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The most powerful moments from Tony Gonzalez's Hall of Fame induction speech

Former Falcons tight end Tony Gonzalez was inducted into the Pro Football Hall of Fame on Saturday, and his acceptance speech was filled with words of inspiration.


The 14-time Pro-Bowler shared heartfelt sentiment about his times playing in both Kansas City and Atlanta. He thanked members of the Falcons organization, including owner Arthur Blank, general manager Thomas Dimitroff and coach Mike Smith. Gonzalez gave special shout-outs to former teammates Sam Baker, Coy Wire, Julio Jones, Roddy White and Matt Ryan, who he called "one of the best quarterbacks in NFL history."

Gonzalez compared Falcons games to a church service, where fans of the team and members of the congregation are both equally apt to "rise up."

But the most powerful moments of Gonzalez's speech came towards the end, when he began talking about life lessons he's gleaned over the years.

At the start of his illustrious football career, Gonzalez was too scared to take the field in Pop Warner. He would participate in warmups and stretches, but he was too afraid to participate in contact. That fear continued into the eighth grade, where Gonzalez went straight home after class on a skateboard as fast as he could because of a bully he was scared to face.

One day, the Hall of Fame tight end received a call from this bully who demanded to set a date for a fight. When that day arrived, Gonzalez again fled from the fight and hid inside of his closet at home while the bully and his friends demanded he come out.

On the day of his graduation, Gonzalez once again sees the bully at the ceremony. Following graduation, Gonzalez says he fled and hid behind a wall, where his family later found him.

"I'm standing there behind the wall and my family is looking for me," Gonzalez said. "They're like, 'Where the hell is Tony?' I'm hiding. And it's like out of a movie, they come walking up. I see them all at the same time, cousins, uncles, aunts; I see my brother, Chris, and I see my mom. Those are the faces I remember, and I remember the look on my mother's face. She's looking at me crazy at this point like, 'What are you doing?' That's what my brother said, I could read his lips. 'What are you doing?'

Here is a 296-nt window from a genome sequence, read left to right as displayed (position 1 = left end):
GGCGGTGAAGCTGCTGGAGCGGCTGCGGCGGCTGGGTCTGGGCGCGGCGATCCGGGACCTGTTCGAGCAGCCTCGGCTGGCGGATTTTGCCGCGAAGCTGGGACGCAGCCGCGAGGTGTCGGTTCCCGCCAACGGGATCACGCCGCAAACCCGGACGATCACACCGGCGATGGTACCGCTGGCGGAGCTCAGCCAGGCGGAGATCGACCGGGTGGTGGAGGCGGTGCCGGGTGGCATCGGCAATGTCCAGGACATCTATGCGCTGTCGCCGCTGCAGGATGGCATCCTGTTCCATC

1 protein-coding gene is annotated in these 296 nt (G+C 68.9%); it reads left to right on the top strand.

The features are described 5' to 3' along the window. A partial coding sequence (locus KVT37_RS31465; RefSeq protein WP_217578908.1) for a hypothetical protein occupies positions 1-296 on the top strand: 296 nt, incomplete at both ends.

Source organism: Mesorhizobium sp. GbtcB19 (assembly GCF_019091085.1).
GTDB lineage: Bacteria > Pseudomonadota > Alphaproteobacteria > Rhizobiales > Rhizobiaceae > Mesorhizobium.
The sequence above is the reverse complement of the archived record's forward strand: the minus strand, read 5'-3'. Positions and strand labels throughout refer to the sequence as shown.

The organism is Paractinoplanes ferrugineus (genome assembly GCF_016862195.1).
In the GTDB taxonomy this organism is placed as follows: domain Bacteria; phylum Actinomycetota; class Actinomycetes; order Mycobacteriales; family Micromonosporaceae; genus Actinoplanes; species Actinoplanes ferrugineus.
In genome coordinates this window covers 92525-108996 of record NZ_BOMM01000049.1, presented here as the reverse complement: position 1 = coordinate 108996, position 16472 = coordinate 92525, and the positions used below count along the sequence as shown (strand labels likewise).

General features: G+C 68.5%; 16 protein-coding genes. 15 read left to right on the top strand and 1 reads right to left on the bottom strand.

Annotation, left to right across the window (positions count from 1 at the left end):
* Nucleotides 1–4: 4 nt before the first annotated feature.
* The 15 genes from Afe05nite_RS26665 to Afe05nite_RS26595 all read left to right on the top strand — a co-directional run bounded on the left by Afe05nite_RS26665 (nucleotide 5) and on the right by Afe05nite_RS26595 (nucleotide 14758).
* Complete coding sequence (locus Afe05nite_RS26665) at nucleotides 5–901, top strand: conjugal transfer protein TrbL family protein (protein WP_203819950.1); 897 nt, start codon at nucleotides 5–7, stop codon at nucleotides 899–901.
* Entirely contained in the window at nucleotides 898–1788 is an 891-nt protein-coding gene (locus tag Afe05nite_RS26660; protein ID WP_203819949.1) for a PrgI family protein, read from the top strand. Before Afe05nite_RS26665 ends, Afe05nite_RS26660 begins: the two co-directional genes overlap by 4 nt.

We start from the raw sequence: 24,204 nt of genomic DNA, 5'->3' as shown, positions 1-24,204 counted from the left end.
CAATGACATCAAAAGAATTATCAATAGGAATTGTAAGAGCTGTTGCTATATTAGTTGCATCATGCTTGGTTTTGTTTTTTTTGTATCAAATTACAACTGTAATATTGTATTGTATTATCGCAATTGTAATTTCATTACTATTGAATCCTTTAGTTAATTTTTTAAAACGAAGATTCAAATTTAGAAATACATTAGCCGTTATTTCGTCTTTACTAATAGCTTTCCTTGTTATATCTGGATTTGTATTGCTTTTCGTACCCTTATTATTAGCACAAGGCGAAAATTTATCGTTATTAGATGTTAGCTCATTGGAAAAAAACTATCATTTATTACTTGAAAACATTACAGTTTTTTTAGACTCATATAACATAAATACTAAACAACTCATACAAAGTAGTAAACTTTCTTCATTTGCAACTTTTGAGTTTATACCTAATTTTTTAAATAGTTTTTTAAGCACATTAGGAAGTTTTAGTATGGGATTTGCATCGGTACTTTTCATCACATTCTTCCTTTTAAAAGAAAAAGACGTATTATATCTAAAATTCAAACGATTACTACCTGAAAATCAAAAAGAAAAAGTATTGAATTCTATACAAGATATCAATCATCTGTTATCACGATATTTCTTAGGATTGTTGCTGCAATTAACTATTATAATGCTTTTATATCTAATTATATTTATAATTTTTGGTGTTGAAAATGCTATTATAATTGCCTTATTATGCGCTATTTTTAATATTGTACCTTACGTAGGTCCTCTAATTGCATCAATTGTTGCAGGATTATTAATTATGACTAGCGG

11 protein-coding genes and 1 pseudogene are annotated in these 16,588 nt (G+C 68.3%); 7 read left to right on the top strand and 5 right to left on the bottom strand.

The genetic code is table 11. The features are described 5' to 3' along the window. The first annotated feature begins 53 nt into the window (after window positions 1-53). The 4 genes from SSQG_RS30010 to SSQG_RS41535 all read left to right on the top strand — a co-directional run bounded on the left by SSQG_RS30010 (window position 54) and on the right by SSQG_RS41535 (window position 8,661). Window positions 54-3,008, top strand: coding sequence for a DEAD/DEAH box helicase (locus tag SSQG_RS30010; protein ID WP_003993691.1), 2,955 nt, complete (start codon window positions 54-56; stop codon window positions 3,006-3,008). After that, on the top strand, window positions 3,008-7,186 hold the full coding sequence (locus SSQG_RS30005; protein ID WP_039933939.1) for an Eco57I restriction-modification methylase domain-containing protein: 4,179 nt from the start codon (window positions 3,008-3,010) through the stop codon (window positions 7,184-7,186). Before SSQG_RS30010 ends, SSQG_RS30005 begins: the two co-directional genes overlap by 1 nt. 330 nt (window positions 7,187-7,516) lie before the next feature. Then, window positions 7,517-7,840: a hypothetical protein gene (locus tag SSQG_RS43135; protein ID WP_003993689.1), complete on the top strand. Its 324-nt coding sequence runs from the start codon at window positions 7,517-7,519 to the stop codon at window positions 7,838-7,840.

"I remember I got so riled up. I said to myself, I made a decision that day, in that instant, I said I'll never be afraid again. I will never run from anything else in my life ever again. I'm going to face it head on. I'm going to scratch and claw. If I take an ass-whooping, I'm going to take an ass-whooping. That's all there is to it."

The next year, as a member of the freshman football team, Gonzalez jumped to the front of the line on a particularly physical drill. After playing to a stalemate in that drill, Gonzalez gained the confidence to believe he belonged and could handle himself physically.

Gonzalez's athleticism landed him at the University of California, Berkley, where he became a star on the basketball court and the football field. But it was one memorable experience watching airplanes take off and land after a night of going out that impacted Gonzalez's mindset about his future.

"I projected myself to those planes. I could be on one of those planes heading back to Los Angeles, back to Huntington Beach, doing nothing. Or I could be on that plane going somewhere special, somewhere that's going to change my life forever. But I've got to focus. I've got to focus, I've got to take it seriously."

Perhaps the most memorable moment of Gonzalez's speech came at the very end, when he read a letter to his four children.

The letter was filled with advice and lessons for his children. Lessons gleaned throughout the course of a Hall of Fame career, but also from the joy he's gained being a father. Gonzalez implored his kids to find something that they love doing and to follow that with the totality of their passion. In that pursuit of passion, Gonzalez advises them to not listen to the comparisons to others that will eventually come.

"You will be compared," Gonzalez said. "When this comparison comes, don't listen. Good or bad, do not listen. Remember, comparison is the thief of joy. You will get knocked down, you will fail and you will doubt yourself. But that is a good thing. That, my sweet children, is where the gold is. That is where you will come face to face with who you really are and find out what you are truly made of. Be fearless and go there. The fight you have with inner fear is the most worthwhile fight you will ever have. Life takes off on the other side of fear."

The 2019 Canton Repository Grand Parade was held in Canton to celebrate the 2019 class of Pro Football Hall of Fame enshrinees. Take a trip through the parade route with Falcons legend tight end Tony Gonzalez.

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